An appeal to conquer Italy and free it from foreign occupation
At the end of it all, Machiavelli has an appeal to Lorenzo de' Medici. Please take over Italy. Pretty please! It goes a little something like this:
It's time for a new ruler. If he wants to, Medici can be like Moses, Cyrus, and all the greats. He can rebuild Italy from its broken down state and be part of the history books. Doesn't that sound sweet?
There was one guy (Borgia) who might have been Italy's savior, but well, that didn't work out so well and now look where we are.
Italy is ready for someone to save her, and who better than the smart, rich, famous, powerful—and did we mention good-smelling?—Lorenzo de' Medici?
Now that he's presumably read the book, Medici has all the knowledge he needs to be a first-rate ruler. God wants him to do it. He has sent miracles. Does he want to displease God? Does he want to get smote?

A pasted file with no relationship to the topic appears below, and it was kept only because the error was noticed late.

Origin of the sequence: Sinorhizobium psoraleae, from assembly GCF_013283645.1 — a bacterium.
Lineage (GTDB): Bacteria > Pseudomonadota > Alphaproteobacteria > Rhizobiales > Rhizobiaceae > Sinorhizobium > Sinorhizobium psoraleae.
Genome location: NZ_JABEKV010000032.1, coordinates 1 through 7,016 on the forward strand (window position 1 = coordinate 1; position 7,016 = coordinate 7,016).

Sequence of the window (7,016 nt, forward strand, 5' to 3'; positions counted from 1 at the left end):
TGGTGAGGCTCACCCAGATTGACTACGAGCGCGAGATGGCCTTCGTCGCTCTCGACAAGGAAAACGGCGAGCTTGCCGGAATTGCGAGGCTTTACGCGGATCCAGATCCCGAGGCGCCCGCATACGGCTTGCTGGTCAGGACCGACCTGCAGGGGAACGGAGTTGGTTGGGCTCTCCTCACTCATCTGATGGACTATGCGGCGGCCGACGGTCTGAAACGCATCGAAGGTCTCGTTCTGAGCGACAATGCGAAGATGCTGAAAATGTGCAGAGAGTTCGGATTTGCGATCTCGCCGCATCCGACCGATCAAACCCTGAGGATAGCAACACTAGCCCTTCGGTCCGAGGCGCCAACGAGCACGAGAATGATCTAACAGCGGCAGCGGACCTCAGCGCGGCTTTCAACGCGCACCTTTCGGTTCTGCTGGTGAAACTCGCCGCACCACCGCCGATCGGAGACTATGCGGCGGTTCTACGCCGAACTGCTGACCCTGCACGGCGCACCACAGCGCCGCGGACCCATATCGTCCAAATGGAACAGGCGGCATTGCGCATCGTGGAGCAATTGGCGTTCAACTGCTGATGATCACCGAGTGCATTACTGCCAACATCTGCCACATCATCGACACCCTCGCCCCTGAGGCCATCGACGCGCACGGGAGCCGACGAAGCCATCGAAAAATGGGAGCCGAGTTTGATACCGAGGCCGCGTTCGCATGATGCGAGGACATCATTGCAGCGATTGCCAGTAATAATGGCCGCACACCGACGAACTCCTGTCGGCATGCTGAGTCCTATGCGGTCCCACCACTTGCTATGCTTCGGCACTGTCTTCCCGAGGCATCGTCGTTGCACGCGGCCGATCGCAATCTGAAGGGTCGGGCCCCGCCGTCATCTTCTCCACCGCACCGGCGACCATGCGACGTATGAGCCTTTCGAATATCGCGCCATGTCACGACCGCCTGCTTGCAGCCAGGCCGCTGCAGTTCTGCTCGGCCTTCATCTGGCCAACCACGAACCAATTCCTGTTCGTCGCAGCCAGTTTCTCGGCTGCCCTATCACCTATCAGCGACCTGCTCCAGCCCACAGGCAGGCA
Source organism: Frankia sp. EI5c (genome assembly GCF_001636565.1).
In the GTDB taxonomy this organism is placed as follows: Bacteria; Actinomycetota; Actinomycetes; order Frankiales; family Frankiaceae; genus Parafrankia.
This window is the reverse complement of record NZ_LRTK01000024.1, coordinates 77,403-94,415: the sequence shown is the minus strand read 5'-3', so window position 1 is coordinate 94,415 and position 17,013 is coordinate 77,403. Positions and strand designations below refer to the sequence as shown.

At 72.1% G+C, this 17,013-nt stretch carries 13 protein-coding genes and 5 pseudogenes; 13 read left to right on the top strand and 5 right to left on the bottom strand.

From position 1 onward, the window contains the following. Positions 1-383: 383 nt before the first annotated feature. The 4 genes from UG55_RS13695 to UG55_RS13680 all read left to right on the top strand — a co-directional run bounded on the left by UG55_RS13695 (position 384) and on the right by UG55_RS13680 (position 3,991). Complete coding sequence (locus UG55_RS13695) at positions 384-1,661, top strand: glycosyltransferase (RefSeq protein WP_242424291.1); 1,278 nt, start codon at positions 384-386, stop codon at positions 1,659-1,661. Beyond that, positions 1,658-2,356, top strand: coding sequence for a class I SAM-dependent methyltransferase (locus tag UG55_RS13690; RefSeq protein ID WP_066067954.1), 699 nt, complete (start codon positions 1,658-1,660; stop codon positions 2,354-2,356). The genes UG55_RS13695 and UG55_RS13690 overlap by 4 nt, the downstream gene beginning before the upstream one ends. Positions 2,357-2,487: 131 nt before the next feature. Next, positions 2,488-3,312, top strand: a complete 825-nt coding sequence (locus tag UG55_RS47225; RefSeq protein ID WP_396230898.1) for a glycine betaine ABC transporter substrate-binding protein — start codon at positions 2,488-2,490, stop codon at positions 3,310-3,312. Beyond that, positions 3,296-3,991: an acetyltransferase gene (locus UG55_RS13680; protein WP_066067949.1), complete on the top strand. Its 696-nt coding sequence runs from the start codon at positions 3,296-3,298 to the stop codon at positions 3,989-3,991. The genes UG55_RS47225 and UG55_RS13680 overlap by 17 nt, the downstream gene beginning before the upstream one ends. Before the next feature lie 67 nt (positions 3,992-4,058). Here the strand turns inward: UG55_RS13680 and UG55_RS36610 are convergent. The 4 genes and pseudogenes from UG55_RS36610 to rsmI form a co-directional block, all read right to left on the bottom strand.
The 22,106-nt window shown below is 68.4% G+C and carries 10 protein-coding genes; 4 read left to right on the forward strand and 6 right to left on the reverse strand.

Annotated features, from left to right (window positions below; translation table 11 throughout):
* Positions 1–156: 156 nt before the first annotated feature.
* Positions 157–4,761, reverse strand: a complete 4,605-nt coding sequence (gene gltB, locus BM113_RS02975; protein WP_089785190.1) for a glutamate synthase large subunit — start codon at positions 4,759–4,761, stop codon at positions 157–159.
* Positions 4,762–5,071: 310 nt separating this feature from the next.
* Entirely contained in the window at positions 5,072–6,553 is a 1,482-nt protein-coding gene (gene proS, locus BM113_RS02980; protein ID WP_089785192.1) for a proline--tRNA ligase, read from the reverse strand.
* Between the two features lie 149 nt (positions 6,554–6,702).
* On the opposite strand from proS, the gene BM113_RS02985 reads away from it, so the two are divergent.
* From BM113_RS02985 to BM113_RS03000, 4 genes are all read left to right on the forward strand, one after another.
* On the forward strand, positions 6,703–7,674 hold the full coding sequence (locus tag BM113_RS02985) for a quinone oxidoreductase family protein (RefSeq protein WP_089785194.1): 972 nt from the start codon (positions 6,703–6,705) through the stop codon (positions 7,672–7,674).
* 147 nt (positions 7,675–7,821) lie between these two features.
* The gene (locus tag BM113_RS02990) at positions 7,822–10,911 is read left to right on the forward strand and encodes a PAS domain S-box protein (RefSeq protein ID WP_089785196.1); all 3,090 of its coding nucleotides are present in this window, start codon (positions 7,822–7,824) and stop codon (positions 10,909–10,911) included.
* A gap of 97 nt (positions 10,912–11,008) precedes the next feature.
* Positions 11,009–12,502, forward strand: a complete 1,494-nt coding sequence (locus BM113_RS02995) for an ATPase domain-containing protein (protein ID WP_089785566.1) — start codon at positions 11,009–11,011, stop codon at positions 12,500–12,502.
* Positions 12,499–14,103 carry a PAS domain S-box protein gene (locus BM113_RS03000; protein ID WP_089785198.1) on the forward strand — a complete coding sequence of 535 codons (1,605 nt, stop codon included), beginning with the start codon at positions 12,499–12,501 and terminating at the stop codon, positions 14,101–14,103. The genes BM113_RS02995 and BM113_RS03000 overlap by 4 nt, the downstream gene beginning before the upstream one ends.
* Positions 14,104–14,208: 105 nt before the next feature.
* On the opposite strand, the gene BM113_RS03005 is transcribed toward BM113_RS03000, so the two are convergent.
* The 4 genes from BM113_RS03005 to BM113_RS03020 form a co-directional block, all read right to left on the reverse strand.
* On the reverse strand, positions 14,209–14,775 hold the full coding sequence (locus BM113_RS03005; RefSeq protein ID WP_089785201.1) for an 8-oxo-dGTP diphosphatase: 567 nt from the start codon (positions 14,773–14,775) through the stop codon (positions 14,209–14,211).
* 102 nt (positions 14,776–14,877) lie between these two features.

Look at Italy. It's down in the dumps, but its peoples are hard workers. Better than any other country. The best. They just need a leader. Whose name begins with an "L."
By the way, Lorenzo, if you haven't gotten it already, if you plan to rule Italy, please establish an army. It's only the right thing to do. Italy can take on the Spanish, it can take on the Swiss—just give it a chance.
So, Lorenzo, don't pass up this limited-time offer of ruling Italy. Everyone would love you, everyone would be loyal, and you would be the most adored ruler in the history of Italy. Why would you pass that up?
Machiavelli leaves de' Medici with a patriotic quote from Petrarch about taking up arms, and his plea is (finally) over.